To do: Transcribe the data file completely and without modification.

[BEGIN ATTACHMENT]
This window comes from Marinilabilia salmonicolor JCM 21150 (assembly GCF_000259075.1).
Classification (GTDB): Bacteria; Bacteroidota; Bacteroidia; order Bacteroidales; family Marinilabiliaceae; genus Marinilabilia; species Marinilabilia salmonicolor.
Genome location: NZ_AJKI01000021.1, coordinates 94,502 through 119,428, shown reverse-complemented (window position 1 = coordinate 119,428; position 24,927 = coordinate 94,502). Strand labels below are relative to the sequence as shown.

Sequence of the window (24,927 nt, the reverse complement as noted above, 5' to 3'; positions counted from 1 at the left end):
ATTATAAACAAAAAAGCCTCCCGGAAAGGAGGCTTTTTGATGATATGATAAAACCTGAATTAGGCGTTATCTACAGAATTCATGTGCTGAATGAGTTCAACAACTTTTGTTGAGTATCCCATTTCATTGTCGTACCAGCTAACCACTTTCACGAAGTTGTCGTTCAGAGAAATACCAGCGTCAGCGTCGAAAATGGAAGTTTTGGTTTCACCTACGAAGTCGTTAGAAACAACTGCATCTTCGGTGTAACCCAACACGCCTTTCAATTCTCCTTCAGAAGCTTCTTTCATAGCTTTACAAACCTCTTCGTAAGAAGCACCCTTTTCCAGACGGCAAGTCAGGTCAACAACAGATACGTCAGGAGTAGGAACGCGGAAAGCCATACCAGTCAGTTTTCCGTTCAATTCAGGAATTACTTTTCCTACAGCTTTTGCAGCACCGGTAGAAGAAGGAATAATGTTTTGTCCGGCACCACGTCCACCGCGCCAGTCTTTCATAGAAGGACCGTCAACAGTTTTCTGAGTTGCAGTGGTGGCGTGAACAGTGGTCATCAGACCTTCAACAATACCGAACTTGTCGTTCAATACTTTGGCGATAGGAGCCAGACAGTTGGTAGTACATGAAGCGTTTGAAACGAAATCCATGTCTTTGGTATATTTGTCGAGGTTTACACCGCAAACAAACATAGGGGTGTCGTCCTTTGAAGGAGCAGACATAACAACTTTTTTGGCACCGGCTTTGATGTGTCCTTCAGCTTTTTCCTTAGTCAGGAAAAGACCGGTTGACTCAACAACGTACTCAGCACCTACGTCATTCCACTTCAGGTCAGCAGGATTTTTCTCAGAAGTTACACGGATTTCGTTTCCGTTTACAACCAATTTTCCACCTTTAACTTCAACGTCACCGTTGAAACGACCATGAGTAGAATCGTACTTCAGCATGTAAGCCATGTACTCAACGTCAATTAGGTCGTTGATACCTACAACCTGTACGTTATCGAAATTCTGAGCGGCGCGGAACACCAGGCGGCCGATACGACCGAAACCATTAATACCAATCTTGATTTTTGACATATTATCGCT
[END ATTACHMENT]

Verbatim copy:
This window comes from Marinilabilia salmonicolor JCM 21150 (assembly GCF_000259075.1).
Classification (GTDB): Bacteria; Bacteroidota; Bacteroidia; order Bacteroidales; family Marinilabiliaceae; genus Marinilabilia; species Marinilabilia salmonicolor.
Genome location: NZ_AJKI01000021.1, coordinates 94,502 through 119,428, shown reverse-complemented (window position 1 = coordinate 119,428; position 24,927 = coordinate 94,502). Strand labels below are relative to the sequence as shown.

Sequence of the window (24,927 nt, the reverse complement as noted above, 5' to 3'; positions counted from 1 at the left end):
ATTATAAACAAAAAAGCCTCCCGGAAAGGAGGCTTTTTGATGATATGATAAAACCTGAATTAGGCGTTATCTACAGAATTCATGTGCTGAATGAGTTCAACAACTTTTGTTGAGTATCCCATTTCATTGTCGTACCAGCTAACCACTTTCACGAAGTTGTCGTTCAGAGAAATACCAGCGTCAGCGTCGAAAATGGAAGTTTTGGTTTCACCTACGAAGTCGTTAGAAACAACTGCATCTTCGGTGTAACCCAACACGCCTTTCAATTCTCCTTCAGAAGCTTCTTTCATAGCTTTACAAACCTCTTCGTAAGAAGCACCCTTTTCCAGACGGCAAGTCAGGTCAACAACAGATACGTCAGGAGTAGGAACGCGGAAAGCCATACCAGTCAGTTTTCCGTTCAATTCAGGAATTACTTTTCCTACAGCTTTTGCAGCACCGGTAGAAGAAGGAATAATGTTTTGTCCGGCACCACGTCCACCGCGCCAGTCTTTCATAGAAGGACCGTCAACAGTTTTCTGAGTTGCAGTGGTGGCGTGAACAGTGGTCATCAGACCTTCAACAATACCGAACTTGTCGTTCAATACTTTGGCGATAGGAGCCAGACAGTTGGTAGTACATGAAGCGTTTGAAACGAAATCCATGTCTTTGGTATATTTGTCGAGGTTTACACCGCAAACAAACATAGGGGTGTCGTCCTTTGAAGGAGCAGACATAACAACTTTTTTGGCACCGGCTTTGATGTGTCCTTCAGCTTTTTCCTTAGTCAGGAAAAGACCGGTTGACTCAACAACGTACTCAGCACCTACGTCATTCCACTTCAGGTCAGCAGGATTTTTCTCAGAAGTTACACGGATTTCGTTTCCGTTTACAACCAATTTTCCACCTTTAACTTCAACGTCACCGTTGAAACGACCATGAGTAGAATCGTACTTCAGCATGTAAGCCATGTACTCAACGTCAATTAGGTCGTTGATACCTACAACCTGTACGTTATCGAAATTCTGAGCGGCGCGGAACACCAGGCGGCCGATACGACCGAAACCATTAATACCAATCTTGATTTTTGACATATTATCGCT